With an eye on the food allergy community as a unique group of consumers since 2008, we're on a quest to find and share ways to continue enjoying the good things in life allergen-free.

24 April 2014

Food Allergy Cooking Show: Scratch Test Kitchen

A couple days ago, I received a tweet from a gentleman asking for support for a kickstarter campaign. As soon as I saw it, I knew I had to help spread the word. I think you will quickly see why when you view the video and read the Q&A. Many thanks to Stephanie for agreeing to answer my questions!

Jennifer B: How many food allergies do you have? Would you list some of them?
Stephanie: Maybe 25 to 30? Since many of them are food groups (wheat, corn, soy, milk, beans, nuts) they encompass a much longer list of ingredients. It would take some time if I were to try and count them all! Some of the worst are apples, carrots, and peaches, then they tier down into some other specific fruits and vegetables!

Jennifer B: When were you first diagnosed?
Stephanie: When I was 7 I had an anaphylaxis reaction during dessert on Thanksgiving (there were some pecan shavings on my plate). After that I went in and was tested! I lived with a shorter list for a long time, then the summer before I turned 21 I was feeling sick constantly so I went in and was tested again…and the list grew exponentially!

Jennifer B: Do you carry an Epipen or Auvi-Q?
Stephanie: I carry an Epipen. It’s a combination of frightening and reassuring to always have it with me. It’s a scary thing when you sit down and think about it and it creates this invisible weight to my purse, but if I ever need it I’m going to be very glad that it’s there.

Jennifer B: What is your training/background?
Stephanie: For cooking? It’s been a lot of improv and experimenting in the kitchen. I never really used to cook, but it really became a necessity once I couldn’t depend on just picking something up premade from a store.

Jennifer B: What prompted you to start a cooking show for food allergies?
Stephanie: Plain and simple-I wanted to watch one but there wasn’t one to watch. I know and have met so many people who have allergies, and this style of show could really help us all. I can sit and watch cooking shows for hours, but at the end of the day I can’t pick anything up from them because I can’t eat what they can. I was actually watching Next Food Network Star one day while they were pitching their show ideas-do we really need another Southern or Italian themed cooking show?-- and that’s when I decided definitely that this had to happen.

Jennifer B: Which allergies will the show focus on?
Stephanie: Every episode will have to include all of my allergies so that I can actually handle and taste the food we’re cooking. We will be asking for viewer requests too though, so people can email in with their specific allergies and ask us to find ways to make the foods they miss.

Jennifer B: What about ingredients? Are they going to be things that are easy to find at any grocery store? Special order?
Stephanie: My goal is to make everything as cheap and accessible as possible. I know how expensive allergy-free ingredients can be, and that’s why so often I’ll reach for a bag of potato chips instead of the ingredients to make a meal. Shopping for allergy-free cooking takes time and patience, and our goal will be to eliminate the stress of planning. We’ll use (as often as possible) ingredients that you can find at any supermarket so that shopping can be as fast and easy as if you didn’t have allergies at all.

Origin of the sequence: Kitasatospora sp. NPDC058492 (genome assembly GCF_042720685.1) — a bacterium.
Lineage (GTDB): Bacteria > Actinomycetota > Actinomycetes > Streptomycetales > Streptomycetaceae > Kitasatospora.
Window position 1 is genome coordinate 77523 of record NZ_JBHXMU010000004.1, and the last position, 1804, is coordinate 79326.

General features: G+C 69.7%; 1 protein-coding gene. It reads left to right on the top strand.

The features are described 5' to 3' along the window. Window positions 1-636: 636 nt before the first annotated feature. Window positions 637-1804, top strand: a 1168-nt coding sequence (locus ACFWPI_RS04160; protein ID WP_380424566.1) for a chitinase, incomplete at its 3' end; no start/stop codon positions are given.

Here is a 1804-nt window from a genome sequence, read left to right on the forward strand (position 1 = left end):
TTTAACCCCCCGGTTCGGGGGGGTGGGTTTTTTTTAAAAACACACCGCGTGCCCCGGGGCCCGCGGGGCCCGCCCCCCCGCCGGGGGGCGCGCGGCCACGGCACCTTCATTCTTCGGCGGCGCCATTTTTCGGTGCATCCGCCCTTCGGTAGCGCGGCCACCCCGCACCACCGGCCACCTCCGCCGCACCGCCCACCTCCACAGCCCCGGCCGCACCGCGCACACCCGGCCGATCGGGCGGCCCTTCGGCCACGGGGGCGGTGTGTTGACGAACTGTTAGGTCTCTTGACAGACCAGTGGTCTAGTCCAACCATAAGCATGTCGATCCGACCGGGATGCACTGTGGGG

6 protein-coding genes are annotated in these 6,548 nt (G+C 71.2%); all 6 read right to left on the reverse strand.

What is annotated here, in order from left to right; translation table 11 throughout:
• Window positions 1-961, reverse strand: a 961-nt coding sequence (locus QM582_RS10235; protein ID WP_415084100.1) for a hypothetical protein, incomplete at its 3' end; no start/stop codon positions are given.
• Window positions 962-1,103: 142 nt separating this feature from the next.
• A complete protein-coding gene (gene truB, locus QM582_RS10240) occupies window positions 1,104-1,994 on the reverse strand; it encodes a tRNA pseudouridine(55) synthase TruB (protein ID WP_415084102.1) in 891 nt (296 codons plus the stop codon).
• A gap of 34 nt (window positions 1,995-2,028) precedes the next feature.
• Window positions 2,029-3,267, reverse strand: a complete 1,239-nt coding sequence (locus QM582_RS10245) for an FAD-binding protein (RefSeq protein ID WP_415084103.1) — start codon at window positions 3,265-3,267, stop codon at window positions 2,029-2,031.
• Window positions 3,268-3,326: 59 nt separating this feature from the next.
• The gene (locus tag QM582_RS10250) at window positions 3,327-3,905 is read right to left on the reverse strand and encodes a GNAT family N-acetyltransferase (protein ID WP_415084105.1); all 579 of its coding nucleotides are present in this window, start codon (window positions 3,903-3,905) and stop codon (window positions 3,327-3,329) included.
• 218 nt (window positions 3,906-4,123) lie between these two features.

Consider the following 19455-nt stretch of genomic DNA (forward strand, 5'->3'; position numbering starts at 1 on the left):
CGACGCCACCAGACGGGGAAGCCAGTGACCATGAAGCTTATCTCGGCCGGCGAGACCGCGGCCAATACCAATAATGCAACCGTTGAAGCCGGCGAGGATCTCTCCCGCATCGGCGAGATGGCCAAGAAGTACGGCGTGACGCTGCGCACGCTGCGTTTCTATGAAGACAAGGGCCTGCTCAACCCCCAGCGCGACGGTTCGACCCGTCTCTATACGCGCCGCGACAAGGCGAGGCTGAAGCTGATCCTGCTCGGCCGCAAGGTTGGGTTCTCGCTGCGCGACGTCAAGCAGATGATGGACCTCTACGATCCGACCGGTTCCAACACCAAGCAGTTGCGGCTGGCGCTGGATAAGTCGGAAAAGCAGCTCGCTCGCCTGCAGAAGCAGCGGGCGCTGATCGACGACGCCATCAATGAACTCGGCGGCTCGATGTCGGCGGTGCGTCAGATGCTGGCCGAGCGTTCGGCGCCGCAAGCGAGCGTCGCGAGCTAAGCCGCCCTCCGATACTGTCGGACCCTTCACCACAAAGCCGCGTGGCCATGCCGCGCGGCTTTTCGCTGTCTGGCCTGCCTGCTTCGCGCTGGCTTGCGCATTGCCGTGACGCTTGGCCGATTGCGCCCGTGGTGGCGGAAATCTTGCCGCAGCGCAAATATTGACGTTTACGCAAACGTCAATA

Jennifer B: How difficult is it to modify recipes for your food allergies?
Stephanie: Surprisingly, most recipes are relatively simple to adapt. There are some things that take more experimenting (breads, sauces, and desserts come to mind), but many dishes just call for easy substitutions if you’re willing to put the time in and do a little research and planning beforehand.

Jennifer B: How did you manage your food allergies as a teenager and in college?
Stephanie: Not well…high school was easier because at that point I didn’t have the wheat/corn/soy/legume allergies to deal with. College was pretty bad. I had to buy a meal plan because I was living on campus, but there was nothing in the cafĂ© that I could eat. I ended up eating whatever I wanted (usually pizza or waffles and soft serve) and being very sick all the time. I thought it was a fine tradeoff for the ease of eating, but after years of just being sick all of the time I smartened up!

Jennifer B: When can we expect to see you on TV and where?
Stephanie: If the Kickstarter goes well and gets funded, we are going to create a pilot episode to shop around to networks. We’re hoping that it gets picked up and when it does we’ll let you know! In the meantime, (once we’re funded) we’ll be uploading our first season of episodes to YouTube!

Jennifer B: How can people support your show?
Stephanie: At this point, donating to and sharing our Kickstarter project is the best way to ensure that we can produce the show.

You can also visit our blog at scratchtestkitchen.tumblr.com or like our facebook page: Scratch Test Kitchen. The blog and facebook page will have updates with recipes, tips, and interesting facts about allergies and specific ingredients.

Jennifer B: Is there any additional information you wish to share?
Stephanie: I just want to say how appreciative I am for the allergy community that’s out there. We’ve been dealt a tough lot, but everyone I meet is so enthusiastic, supportive, and encouraging that I can’t help but smile when I think of the opportunities I’ve been given as a part of this community.

 Food Allergy Buzz is very excited to help spread the word about Scratch Test Kitchen! Wishing Stephanie and everyone working with her on this venture much success!
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